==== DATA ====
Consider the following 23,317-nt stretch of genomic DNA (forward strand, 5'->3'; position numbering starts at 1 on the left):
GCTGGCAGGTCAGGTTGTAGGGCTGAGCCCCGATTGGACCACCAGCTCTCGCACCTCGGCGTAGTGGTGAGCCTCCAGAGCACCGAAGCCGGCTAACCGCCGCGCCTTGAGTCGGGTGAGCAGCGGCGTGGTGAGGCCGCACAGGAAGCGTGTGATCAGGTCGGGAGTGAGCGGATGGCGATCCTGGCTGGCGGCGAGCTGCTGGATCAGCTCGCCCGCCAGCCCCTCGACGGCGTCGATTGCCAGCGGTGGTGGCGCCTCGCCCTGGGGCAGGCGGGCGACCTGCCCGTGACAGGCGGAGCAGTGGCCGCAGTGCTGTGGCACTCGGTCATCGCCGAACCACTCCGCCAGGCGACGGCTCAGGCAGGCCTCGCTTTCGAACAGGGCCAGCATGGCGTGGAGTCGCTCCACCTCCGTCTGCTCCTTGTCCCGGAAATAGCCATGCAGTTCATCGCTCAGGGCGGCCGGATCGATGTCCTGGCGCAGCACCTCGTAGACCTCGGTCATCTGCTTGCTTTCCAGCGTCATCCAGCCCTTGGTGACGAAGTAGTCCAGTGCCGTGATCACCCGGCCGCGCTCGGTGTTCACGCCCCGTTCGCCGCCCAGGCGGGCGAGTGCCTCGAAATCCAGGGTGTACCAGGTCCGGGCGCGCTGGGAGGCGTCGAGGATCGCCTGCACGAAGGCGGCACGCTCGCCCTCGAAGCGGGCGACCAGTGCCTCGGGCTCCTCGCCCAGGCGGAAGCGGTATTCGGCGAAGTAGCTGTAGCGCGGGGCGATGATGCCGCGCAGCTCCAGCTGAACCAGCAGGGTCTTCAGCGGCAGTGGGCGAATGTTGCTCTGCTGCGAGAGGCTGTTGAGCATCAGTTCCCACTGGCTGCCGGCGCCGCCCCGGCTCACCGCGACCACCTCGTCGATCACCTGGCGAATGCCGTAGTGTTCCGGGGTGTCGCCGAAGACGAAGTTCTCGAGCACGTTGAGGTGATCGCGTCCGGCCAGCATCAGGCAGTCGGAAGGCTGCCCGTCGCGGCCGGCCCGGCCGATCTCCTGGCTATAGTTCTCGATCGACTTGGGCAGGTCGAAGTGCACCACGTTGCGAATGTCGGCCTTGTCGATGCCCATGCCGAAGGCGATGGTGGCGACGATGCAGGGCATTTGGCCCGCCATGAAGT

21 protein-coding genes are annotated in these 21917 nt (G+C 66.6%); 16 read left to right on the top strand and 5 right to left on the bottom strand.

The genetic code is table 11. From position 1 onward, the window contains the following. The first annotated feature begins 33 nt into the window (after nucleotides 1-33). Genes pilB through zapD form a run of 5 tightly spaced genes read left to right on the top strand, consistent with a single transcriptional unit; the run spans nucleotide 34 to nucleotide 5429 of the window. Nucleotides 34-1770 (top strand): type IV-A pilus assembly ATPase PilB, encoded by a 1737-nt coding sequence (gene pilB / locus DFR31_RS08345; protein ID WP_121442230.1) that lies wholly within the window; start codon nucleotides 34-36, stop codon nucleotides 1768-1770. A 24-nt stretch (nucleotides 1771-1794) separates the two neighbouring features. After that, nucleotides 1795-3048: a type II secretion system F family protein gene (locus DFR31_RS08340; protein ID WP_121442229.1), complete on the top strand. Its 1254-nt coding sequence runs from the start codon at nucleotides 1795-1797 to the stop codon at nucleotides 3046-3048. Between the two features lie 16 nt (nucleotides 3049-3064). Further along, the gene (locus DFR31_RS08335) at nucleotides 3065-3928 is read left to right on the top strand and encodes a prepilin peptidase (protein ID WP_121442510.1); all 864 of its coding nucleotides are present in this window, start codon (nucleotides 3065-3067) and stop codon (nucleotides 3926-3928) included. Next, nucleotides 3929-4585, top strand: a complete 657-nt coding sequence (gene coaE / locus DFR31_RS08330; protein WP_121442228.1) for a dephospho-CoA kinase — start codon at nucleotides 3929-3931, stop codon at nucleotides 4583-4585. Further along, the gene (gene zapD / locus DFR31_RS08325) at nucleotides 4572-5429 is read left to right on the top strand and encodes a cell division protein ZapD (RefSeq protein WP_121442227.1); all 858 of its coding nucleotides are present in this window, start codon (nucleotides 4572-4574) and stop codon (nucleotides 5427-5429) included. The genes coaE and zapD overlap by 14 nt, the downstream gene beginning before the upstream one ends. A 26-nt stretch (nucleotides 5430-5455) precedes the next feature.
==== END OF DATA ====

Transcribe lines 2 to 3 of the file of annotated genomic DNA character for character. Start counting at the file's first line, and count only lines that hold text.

GCTGGCAGGTCAGGTTGTAGGGCTGAGCCCCGATTGGACCACCAGCTCTCGCACCTCGGCGTAGTGGTGAGCCTCCAGAGCACCGAAGCCGGCTAACCGCCGCGCCTTGAGTCGGGTGAGCAGCGGCGTGGTGAGGCCGCACAGGAAGCGTGTGATCAGGTCGGGAGTGAGCGGATGGCGATCCTGGCTGGCGGCGAGCTGCTGGATCAGCTCGCCCGCCAGCCCCTCGACGGCGTCGATTGCCAGCGGTGGTGGCGCCTCGCCCTGGGGCAGGCGGGCGACCTGCCCGTGACAGGCGGAGCAGTGGCCGCAGTGCTGTGGCACTCGGTCATCGCCGAACCACTCCGCCAGGCGACGGCTCAGGCAGGCCTCGCTTTCGAACAGGGCCAGCATGGCGTGGAGTCGCTCCACCTCCGTCTGCTCCTTGTCCCGGAAATAGCCATGCAGTTCATCGCTCAGGGCGGCCGGATCGATGTCCTGGCGCAGCACCTCGTAGACCTCGGTCATCTGCTTGCTTTCCAGCGTCATCCAGCCCTTGGTGACGAAGTAGTCCAGTGCCGTGATCACCCGGCCGCGCTCGGTGTTCACGCCCCGTTCGCCGCCCAGGCGGGCGAGTGCCTCGAAATCCAGGGTGTACCAGGTCCGGGCGCGCTGGGAGGCGTCGAGGATCGCCTGCACGAAGGCGGCACGCTCGCCCTCGAAGCGGGCGACCAGTGCCTCGGGCTCCTCGCCCAGGCGGAAGCGGTATTCGGCGAAGTAGCTGTAGCGCGGGGCGATGATGCCGCGCAGCTCCAGCTGAACCAGCAGGGTCTTCAGCGGCAGTGGGCGAATGTTGCTCTGCTGCGAGAGGCTGTTGAGCATCAGTTCCCACTGGCTGCCGGCGCCGCCCCGGCTCACCGCGACCACCTCGTCGATCACCTGGCGAATGCCGTAGTGTTCCGGGGTGTCGCCGAAGACGAAGTTCTCGAGCACGTTGAGGTGATCGCGTCCGGCCAGCATCAGGCAGTCGGAAGGCTGCCCGTCGCGGCCGGCCCGGCCGATCTCCTGGCTATAGTTCTCGATCGACTTGGGCAGGTCGAAGTGCACCACGTTGCGAATGTCGGCCTTGTCGATGCCCATGCCGAAGGCGATGGTGGCGACGATGCAGGGCATTTGGCCCGCCATGAAGT

21 protein-coding genes are annotated in these 21917 nt (G+C 66.6%); 16 read left to right on the top strand and 5 right to left on the bottom strand.